We recently introduced Mr. Potatohead. Now meet his decorous cousin, Russian Doll. Another way to catalog, this figure wraps your items up in an irresistible description. Winston Churchill, that world-class master of figuring, did this at the beginning of the Second World War, referring to Russia.
It is a riddle wrapped in a mystery
inside an enigma.
Notice how Churchill uses the Russian nesting doll as a metaphor to illustrate the whole nation. But it works even when you’re not playing metaphorically with dolls. Here’s Emily Yoffee in Slate.com:
Many countries collectively agree…that children are a tantrum wrapped in a diaper and not worth the trouble.
We call this the Russian Doll for obvious reasons. To deploy the figure, it helps to have an object with some sort of covering. A diaper serves as a natural covering for babies. But your wrapping doesn’t have to be cloth. You might have your victim cover himself.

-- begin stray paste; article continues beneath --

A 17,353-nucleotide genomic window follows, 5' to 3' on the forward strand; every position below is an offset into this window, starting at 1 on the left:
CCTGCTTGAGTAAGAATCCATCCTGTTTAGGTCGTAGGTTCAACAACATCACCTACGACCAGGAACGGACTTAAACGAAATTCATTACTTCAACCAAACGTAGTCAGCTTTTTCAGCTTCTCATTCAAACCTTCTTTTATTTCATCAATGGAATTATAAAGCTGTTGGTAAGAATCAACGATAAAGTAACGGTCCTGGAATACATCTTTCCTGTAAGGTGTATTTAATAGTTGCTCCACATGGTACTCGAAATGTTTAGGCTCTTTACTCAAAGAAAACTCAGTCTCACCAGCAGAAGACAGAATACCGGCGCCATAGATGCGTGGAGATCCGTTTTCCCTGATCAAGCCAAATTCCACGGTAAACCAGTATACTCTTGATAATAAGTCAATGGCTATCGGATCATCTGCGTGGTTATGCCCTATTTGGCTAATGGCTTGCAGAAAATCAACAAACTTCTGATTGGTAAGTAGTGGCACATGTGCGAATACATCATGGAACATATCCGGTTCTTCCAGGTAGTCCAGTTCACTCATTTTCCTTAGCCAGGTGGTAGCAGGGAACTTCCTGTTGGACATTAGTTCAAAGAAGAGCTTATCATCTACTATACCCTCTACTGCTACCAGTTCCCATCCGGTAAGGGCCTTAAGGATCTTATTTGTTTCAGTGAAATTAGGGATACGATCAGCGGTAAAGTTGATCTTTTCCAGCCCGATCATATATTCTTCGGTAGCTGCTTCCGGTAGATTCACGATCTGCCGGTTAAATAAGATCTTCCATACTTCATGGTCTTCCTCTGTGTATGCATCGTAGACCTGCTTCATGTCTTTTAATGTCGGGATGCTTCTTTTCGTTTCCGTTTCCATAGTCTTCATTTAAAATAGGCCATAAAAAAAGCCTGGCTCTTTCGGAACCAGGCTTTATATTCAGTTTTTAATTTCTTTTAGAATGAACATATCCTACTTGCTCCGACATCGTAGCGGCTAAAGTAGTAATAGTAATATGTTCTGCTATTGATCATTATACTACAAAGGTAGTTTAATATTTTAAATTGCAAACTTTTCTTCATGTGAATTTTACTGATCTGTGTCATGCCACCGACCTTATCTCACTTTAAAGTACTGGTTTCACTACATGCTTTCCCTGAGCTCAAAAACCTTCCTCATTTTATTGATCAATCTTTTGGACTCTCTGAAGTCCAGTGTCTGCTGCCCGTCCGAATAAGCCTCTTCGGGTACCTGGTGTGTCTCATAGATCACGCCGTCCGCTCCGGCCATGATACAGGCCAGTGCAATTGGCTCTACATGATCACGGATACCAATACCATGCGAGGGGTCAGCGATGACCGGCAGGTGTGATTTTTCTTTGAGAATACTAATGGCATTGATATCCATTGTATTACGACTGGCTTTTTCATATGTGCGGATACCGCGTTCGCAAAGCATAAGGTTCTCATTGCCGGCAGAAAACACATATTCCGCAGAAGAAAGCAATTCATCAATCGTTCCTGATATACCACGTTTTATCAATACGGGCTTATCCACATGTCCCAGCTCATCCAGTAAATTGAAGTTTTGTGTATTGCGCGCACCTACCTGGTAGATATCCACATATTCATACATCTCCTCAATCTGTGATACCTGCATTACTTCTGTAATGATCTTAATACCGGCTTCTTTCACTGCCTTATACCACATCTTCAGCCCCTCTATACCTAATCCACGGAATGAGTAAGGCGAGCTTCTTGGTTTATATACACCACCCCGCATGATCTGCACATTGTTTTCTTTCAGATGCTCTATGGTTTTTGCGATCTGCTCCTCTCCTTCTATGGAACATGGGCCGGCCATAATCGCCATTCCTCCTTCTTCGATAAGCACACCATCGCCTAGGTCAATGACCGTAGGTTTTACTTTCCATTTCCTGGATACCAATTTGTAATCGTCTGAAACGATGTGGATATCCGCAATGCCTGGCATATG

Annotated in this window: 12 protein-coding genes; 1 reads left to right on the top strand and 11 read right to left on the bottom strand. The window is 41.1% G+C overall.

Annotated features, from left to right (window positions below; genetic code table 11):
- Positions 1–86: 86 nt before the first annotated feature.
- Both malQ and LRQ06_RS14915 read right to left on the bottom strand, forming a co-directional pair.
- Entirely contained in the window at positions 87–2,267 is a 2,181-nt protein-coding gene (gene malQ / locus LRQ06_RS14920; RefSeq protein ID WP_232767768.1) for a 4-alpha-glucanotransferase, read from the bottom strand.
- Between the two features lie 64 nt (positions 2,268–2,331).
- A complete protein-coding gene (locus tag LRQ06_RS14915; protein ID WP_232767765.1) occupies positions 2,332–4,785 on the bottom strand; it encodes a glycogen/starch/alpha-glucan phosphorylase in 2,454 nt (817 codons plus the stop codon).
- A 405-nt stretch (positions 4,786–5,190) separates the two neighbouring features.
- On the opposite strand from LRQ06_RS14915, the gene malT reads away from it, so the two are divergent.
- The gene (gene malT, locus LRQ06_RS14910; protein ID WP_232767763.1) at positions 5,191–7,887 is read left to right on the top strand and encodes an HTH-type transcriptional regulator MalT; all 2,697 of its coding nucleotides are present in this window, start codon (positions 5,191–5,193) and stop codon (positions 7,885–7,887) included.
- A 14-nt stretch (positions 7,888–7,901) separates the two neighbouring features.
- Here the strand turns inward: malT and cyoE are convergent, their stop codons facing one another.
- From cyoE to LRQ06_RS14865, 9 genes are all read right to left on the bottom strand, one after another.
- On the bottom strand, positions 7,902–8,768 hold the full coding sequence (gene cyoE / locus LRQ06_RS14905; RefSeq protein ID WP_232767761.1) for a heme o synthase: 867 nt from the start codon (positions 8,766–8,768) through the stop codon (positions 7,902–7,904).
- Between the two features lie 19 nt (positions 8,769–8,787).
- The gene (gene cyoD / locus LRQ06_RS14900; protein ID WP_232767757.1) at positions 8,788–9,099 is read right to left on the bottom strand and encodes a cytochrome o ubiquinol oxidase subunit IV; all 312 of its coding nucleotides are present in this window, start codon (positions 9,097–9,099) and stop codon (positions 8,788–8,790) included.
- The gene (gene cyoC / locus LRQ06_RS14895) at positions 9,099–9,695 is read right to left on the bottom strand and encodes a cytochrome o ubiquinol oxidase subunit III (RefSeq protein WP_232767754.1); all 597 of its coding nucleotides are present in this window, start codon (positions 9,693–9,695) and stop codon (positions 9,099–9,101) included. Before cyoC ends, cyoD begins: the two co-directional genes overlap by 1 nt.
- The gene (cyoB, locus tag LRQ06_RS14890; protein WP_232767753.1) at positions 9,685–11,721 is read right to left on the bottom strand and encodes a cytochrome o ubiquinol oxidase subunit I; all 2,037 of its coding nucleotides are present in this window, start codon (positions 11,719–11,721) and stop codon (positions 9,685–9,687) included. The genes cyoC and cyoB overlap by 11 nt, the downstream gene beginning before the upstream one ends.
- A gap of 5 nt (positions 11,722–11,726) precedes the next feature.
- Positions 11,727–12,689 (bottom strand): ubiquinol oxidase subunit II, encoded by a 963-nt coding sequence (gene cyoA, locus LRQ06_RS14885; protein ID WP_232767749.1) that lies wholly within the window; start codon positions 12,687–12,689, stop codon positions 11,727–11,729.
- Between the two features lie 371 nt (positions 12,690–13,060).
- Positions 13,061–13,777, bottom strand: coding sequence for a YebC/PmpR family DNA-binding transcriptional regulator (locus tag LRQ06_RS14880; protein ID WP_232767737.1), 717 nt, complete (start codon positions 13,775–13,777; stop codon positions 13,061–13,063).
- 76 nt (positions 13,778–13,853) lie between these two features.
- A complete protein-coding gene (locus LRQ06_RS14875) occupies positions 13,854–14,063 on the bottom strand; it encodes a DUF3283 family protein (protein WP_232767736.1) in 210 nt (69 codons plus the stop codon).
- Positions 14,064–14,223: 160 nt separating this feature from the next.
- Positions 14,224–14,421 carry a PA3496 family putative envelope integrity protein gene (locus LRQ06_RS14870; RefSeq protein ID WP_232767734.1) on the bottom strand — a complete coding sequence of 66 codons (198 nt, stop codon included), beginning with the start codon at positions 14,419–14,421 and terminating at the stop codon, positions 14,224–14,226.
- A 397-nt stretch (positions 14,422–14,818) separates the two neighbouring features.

The principal is a rulebook wrapped in pomposity inside a whole lot of bad skin.
If you happen to be an actual student, please don’t try that particular example; it’s for demonstration uses only. But you can see that any object or person with a distinctive outer layer can make for a great Russian Doll. Suppose you wanted to say something memorable about the fire hazard of a Christmas tree. You can convert it into a comparable object, cover it with something, wrap it with something else, and deliver a good scare.
A Christmas tree is an incendiary bomb covered in needles and wrapped in electric bulbs.
You just can’t beat an incendiary bomb for newsworthiness, and a rhetorical incendiary bomb does the job without harming a soul. Figures don’t get better than that.